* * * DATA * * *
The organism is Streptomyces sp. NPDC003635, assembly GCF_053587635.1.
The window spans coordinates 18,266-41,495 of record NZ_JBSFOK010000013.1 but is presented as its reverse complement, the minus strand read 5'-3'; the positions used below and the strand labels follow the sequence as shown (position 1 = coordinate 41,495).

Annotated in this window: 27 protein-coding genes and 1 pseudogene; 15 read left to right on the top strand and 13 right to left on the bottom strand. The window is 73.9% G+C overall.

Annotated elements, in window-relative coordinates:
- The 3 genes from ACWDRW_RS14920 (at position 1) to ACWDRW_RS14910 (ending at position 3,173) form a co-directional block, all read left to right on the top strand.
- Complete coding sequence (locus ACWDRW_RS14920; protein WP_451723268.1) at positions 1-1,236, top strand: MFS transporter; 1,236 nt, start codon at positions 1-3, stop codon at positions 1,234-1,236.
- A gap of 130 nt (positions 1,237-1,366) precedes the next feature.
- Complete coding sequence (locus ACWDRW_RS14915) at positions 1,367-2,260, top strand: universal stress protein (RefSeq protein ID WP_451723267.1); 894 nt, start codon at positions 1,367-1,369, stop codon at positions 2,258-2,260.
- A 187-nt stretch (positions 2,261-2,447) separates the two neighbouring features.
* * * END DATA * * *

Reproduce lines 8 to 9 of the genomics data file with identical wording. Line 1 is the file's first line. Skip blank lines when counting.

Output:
- Complete coding sequence (locus ACWDRW_RS14915) at positions 1,367-2,260, top strand: universal stress protein (RefSeq protein ID WP_451723267.1); 894 nt, start codon at positions 1,367-1,369, stop codon at positions 2,258-2,260.
- A 187-nt stretch (positions 2,261-2,447) separates the two neighbouring features.